The North Carolina Solar Center, as part of the College of Engineering at North Carolina State University advances a sustainable energy economy by educating, demonstrating and providing support for clean energy technologies, practices, and policies. It serves as a resource for innovative, green energy technologies through technology demonstration, technical assistance, outreach and training. For more information visit: http://www.ncsc.ncsu.edu.  Twitter: @NCSolarCenter

 

Media Contact:

Shannon Helm, N.C. Solar Center, 919-423-8340, shannon_helm@ncsu.edu

Raleigh to convert more police cars to propane

Posted on: September 5th, 2013 by shannon No Comments

 

RALEIGH — The city will more than double the number of police vehicles that run on propane, after a two-year test of the cleaner, less-expensive fuel proved successful.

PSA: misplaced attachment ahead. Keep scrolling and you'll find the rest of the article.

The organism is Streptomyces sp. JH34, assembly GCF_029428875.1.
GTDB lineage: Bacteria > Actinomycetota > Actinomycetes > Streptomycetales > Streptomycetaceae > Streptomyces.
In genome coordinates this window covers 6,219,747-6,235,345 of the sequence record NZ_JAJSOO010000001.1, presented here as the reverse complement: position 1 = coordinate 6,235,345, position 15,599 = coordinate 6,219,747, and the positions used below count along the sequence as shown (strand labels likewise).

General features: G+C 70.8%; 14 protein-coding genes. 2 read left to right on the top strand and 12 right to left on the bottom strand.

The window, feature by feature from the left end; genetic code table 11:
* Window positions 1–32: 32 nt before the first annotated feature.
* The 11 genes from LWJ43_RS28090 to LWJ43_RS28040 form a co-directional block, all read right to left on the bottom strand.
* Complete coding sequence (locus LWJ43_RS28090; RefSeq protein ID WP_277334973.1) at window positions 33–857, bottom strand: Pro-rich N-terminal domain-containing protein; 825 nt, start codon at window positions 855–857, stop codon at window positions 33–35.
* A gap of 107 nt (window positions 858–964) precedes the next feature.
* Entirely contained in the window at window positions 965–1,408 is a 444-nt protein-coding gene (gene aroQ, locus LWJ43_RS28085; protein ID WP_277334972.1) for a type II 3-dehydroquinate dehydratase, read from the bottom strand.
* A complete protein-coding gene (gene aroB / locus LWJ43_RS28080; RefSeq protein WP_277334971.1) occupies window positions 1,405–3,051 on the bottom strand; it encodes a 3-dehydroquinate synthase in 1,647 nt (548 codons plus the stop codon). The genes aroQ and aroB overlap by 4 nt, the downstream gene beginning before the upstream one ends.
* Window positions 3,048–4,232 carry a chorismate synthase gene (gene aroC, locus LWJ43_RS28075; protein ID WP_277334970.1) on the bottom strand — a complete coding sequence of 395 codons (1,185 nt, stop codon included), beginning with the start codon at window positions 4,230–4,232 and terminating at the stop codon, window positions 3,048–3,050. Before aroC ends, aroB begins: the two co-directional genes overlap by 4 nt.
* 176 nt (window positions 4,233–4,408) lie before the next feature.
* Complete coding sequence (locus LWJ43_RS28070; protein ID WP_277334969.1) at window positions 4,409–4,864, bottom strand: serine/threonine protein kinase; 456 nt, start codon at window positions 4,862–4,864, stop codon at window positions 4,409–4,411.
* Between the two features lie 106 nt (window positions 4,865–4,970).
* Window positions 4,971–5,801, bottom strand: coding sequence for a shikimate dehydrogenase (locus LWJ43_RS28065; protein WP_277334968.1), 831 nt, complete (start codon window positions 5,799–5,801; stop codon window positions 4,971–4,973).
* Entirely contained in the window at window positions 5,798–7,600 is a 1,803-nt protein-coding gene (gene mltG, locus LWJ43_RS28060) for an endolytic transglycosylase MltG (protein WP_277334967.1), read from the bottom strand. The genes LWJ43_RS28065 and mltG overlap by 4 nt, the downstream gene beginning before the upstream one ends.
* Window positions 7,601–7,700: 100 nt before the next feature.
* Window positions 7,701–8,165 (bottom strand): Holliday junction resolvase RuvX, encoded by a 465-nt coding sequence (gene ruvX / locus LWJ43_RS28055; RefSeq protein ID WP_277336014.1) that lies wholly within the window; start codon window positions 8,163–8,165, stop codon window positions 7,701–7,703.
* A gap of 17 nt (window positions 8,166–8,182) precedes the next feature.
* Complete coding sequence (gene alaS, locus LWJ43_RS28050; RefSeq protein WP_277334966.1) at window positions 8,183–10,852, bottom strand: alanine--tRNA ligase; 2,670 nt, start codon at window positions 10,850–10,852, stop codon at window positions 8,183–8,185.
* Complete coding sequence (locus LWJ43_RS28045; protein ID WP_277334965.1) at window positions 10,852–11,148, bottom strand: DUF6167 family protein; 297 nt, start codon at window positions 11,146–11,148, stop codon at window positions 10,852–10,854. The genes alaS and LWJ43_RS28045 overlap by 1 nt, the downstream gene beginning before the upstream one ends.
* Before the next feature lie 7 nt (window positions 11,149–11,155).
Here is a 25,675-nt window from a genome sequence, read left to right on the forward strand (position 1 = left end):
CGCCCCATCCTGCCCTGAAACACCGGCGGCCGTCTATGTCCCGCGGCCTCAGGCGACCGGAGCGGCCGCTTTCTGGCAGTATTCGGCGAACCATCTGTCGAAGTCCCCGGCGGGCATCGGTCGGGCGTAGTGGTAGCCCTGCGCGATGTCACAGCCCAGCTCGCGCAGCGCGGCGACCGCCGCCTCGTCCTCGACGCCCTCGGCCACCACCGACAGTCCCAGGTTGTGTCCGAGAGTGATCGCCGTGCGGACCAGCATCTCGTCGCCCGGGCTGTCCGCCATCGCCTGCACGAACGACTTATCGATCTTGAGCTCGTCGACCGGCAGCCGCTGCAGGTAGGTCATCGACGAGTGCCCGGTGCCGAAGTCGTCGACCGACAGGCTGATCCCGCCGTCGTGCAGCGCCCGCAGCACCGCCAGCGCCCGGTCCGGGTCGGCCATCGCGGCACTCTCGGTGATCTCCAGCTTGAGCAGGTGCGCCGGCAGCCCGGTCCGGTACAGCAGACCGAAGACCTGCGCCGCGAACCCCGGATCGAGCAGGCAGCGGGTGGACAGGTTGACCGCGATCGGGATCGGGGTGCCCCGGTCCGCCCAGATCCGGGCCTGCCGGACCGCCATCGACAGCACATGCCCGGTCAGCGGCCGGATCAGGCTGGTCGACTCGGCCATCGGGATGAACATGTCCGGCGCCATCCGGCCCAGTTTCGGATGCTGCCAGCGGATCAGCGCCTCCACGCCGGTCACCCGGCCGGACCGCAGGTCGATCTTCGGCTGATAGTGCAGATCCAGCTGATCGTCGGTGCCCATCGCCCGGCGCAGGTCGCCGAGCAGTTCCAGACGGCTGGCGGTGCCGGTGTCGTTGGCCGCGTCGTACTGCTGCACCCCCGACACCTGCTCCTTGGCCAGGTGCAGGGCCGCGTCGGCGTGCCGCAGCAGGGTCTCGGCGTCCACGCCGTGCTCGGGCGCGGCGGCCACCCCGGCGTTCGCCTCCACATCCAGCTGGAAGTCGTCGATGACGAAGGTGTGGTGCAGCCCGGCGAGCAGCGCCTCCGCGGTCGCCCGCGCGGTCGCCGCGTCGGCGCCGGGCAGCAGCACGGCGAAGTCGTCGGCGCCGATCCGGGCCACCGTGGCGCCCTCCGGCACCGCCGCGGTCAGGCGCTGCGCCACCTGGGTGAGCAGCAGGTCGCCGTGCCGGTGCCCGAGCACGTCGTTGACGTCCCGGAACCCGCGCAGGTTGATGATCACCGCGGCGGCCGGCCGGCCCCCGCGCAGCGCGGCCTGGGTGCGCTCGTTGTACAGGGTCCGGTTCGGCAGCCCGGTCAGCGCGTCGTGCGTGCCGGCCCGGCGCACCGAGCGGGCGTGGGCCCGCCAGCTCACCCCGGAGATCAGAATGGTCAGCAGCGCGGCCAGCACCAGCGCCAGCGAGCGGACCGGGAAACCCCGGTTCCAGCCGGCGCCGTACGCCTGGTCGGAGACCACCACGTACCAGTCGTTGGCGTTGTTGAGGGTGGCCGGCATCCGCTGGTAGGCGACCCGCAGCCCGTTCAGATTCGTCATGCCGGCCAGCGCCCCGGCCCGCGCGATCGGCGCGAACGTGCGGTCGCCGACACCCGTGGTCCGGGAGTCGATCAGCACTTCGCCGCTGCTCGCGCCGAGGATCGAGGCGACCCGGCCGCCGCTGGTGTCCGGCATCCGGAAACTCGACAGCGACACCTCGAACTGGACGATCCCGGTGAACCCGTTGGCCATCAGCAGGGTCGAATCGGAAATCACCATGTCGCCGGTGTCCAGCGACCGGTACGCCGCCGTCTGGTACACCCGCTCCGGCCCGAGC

The City Council voted this week to spend $195,000 to convert 30 police vehicles to propane, on top of the 20 patrol cars that already use the fuel.

Those 20 cars are used in the police department’s North District, based on Six Forks Road, where officers have found that the propane performs just as well as gasoline, said Capt. Doug Brugger, district commander.

“It has become so commonplace here, it’s not even an issue,” Brugger said. “The guys don’t even give it any thought.”

But with propane costing less than half as much as gasoline per gallon, the cars have made a difference in the city’s fuel bill. The Raleigh Police Department has used about 92,000 gallons of propane since the test program began in 2011, Brugger said, saving about $126,000 in fuel.